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4 inches of rainfall or 50 to about 100 millimeters. not a good weekend to go to the beach. >> holiday weekend ahead. tough weather there on the southeast coast. you know, we've got friends and family back in austin. they are dealing with a lot of rain and water. thank you so much, karen. the pentagon says air strikes have killed more than 70 isis fighters in fallujah. iraqi forces launched an operation to recapture the city from isis at the start of this week. they scored their first significant victory on thursday when they retook a town ten miles away, about 16 kilometers from the city. iraqi officials say hundreds of people have fled fallujah so far as one woman who escaped explains conditions in that city are dire. >> translator: we've been trapped for three years. we ate rotten date. and they moved us from one area to another.
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we ate hot water and ate unfresh food. do you believe that the fleiss of a sack of flour reached $1,000. a handful of rice is sold at $40 and it is hard to find. >> iraqi's military says it evacuated 760 people who fled fallujah on friday. in greece, russia's president gave the sharpest warning that romania and poland could face retaliation for hosting a u.s. missile shield. vladimir putin spoke at a news conference with greek prime minister tsipras. mr. tsipras said it's not within the best interests of security. later saturday, mr. putin will visit 1,000-year-old russian monastery in greece. the u.s. vice president joe biden is congratulating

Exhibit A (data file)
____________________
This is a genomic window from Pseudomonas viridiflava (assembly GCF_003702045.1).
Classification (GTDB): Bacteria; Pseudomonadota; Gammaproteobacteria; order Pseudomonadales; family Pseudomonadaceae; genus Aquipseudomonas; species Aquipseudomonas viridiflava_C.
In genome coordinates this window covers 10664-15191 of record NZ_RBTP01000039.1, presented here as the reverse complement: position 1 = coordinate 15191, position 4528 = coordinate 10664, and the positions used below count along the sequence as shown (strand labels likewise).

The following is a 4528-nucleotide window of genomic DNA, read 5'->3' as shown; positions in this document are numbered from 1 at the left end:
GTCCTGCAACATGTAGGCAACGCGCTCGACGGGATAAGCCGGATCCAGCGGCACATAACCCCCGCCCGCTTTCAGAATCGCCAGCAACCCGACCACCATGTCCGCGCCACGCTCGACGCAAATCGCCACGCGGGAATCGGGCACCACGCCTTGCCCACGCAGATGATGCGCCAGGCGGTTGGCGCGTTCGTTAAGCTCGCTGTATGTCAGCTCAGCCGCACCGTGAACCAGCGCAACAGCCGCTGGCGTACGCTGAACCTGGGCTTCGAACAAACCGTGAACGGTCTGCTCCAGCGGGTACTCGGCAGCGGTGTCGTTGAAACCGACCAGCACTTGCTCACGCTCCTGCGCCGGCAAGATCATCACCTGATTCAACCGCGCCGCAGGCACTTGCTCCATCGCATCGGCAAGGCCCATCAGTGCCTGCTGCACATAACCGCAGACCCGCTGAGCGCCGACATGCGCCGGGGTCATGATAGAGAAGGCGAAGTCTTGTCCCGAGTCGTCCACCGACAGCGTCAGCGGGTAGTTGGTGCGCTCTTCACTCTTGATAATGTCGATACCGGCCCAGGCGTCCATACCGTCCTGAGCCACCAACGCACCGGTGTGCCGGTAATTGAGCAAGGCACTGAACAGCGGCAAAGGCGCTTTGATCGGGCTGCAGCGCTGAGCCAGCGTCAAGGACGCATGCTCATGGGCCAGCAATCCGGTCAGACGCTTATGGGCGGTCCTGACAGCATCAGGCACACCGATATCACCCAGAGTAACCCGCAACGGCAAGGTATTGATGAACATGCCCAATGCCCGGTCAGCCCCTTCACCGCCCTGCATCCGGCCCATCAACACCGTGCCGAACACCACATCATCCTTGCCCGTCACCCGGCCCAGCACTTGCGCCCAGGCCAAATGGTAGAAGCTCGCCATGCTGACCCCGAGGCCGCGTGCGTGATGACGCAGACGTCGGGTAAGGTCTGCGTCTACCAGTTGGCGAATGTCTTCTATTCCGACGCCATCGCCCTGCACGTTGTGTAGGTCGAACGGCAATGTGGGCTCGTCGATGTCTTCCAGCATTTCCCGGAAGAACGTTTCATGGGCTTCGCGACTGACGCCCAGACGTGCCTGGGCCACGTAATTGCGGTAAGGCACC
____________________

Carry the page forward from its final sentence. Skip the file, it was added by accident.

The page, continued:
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ukraine's vice president on the release of nadia yushchenko. the ukrainian pilot had been released from jail before being pardoned and released on wednesday. she spoke exclusively to cnn's matthew chance and talked of her political ambitions. >> reporter: her defiance seems undimmed for nearly two years behind russian bars. i'm free she screamed at the camera but sorry for the mothers whose kids will never return to the front lines. nadia has long been a symbol of ukrainian national resistance. in this cnn interview, she spoke of ambitions to be its national leader, too. >> you, of course, are now a national hero here in ukraine. you're also a member of the